Allman’s studio sessions are where you get a real perspective on his talent. Other guitar greats, such as Hendrix, Page, Beck, Clapton et al, may be well served by live albums and collections of various jams, but none really had a sideman career quite like Allman’s.
And these aren’t mere offcuts: they are pro recordings, often at Muscle Shoals, for a slew of great 60s records and artists. Lesser-known cuts are instructive, such as Scaggs’ epic Loan Me A Dime, with heavy Hammond organ and signature Allman slide guitar to the fore like proto-Allman Brothers…
“That’s the right spot,” opines Levenson. “The first Allman Brothers album was September ’69, the Boz Scaggs tracks were Spring ’69, so it’s a key time.
“And what you hear is that acceleration! From doing the soul sessions to The Allman Brothers, Duane finds the guitar voice we all know very quickly. I hear a confidence that just explodes. It goes on into 1970, with the Allmans’ Idlewild South album, the Layla… album… by this point, Duane’s not ‘channelling’ anybody, he’s got his own style, his own personality. It’s pretty extraordinary.”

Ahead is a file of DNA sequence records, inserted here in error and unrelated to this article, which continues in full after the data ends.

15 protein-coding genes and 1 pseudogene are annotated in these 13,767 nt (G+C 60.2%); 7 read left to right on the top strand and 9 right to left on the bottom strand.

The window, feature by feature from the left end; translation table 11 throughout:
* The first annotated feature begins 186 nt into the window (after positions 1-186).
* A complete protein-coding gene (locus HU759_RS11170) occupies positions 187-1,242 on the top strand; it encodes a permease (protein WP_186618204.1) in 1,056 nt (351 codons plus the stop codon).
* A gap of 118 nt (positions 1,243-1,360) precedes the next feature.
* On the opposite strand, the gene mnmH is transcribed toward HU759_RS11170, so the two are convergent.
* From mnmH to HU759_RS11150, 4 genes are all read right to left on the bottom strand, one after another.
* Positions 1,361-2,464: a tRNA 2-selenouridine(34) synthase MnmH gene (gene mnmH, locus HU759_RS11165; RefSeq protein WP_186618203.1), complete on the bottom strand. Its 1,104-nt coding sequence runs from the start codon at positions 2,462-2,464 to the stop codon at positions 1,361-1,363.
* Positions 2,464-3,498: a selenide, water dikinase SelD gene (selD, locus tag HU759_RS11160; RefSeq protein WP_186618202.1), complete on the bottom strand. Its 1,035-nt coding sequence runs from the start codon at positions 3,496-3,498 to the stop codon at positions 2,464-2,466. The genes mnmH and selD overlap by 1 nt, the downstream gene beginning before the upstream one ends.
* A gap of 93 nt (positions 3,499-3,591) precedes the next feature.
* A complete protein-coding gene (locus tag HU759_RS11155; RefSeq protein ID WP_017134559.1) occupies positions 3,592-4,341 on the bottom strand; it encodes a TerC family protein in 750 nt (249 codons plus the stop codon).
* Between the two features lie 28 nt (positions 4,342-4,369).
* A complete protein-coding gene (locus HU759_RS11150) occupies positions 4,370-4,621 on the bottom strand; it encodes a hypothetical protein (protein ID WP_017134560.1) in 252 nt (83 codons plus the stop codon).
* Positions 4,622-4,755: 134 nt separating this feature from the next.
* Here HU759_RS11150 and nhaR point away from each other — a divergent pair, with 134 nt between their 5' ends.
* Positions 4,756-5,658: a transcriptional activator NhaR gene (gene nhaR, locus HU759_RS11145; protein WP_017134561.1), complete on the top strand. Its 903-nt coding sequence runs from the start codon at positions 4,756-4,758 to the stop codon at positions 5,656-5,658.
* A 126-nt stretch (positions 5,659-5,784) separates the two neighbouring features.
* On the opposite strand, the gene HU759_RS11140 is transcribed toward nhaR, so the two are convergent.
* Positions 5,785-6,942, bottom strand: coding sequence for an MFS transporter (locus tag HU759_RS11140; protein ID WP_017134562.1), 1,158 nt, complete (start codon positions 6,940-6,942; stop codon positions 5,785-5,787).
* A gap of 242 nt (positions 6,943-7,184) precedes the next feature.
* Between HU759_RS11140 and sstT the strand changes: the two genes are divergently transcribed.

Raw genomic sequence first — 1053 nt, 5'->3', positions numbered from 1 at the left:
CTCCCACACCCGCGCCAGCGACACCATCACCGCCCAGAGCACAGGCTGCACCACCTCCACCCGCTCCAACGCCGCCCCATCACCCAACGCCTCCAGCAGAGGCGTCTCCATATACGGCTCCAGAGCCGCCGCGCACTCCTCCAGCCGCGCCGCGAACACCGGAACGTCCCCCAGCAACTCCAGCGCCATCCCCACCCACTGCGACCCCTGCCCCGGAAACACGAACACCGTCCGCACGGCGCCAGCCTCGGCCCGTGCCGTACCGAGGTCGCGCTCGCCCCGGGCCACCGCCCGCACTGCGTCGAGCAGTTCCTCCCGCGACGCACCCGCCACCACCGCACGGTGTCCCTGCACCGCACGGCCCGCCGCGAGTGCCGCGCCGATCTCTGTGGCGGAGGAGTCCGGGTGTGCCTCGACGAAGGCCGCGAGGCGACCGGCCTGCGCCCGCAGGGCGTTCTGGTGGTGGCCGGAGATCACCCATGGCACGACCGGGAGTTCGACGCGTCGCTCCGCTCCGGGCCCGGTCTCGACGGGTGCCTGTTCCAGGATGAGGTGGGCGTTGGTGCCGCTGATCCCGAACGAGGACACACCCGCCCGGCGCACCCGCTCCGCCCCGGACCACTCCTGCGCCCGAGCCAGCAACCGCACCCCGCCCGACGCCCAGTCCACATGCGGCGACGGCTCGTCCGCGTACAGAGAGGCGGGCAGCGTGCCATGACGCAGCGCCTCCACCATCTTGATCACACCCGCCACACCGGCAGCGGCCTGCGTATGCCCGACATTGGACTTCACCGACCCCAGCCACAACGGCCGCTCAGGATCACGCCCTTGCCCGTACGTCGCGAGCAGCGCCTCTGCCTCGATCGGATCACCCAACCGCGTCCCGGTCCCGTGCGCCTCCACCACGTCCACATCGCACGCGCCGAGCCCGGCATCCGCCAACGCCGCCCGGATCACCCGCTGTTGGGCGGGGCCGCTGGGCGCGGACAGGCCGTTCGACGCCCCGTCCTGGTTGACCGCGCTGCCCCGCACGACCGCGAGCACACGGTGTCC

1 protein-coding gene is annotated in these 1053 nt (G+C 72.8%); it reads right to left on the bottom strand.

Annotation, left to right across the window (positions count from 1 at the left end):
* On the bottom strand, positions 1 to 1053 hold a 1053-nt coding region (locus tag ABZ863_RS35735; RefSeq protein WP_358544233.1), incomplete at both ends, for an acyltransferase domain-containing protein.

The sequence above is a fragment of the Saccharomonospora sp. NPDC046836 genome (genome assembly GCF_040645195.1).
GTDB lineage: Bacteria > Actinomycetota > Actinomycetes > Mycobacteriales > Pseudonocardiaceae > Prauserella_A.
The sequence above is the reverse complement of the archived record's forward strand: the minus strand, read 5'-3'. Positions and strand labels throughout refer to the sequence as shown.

Galadrielle Allman, too young to even remember herself, adds: “It’s easy to forget how young he was, how quickly all of this happened. Between his first recordings and the last, it’s an incredible world of growth.
“He really dipped into every genre of American music by the time he was 20, which I think is quite remarkable. In that way, he wasn’t just a rock player. It’s hard to imagine now that just being in this small, regional recording studio in Alabama brought him into contact and playing with everyone from Aretha Franklin to Boz Scaggs. It’s like he went up the crossroads!”
Speaking to Allman aficionados, this is a recurring theme. Not just that Duane was good, but he was good very quickly. “People talk about a career progression over years these days,” smiles Levenson. “Here, you’re talking about six, nine months? I can’t think of any other artist who invents, reinvents, a guitar style in that short period of time. It’s quite extraordinary.
“Maybe the only other guy was Hendrix. You don’t see that kind of phenomenon anymore, I agree. You look at Hendrix, 1965 to ’66 to ’67, and you see it happen. You could probably do so with Jimmy Page, from The Yardbirds into Led Zeppelin. I think you can hear it with Eric Clapton, from John Mayall’s Bluesbreakers to Fresh Cream to Disraeli Gears. The Beatles and George Harrison, too, of course. And again, you’re talking months, not years. Quantum jumps in such a short timeframe.”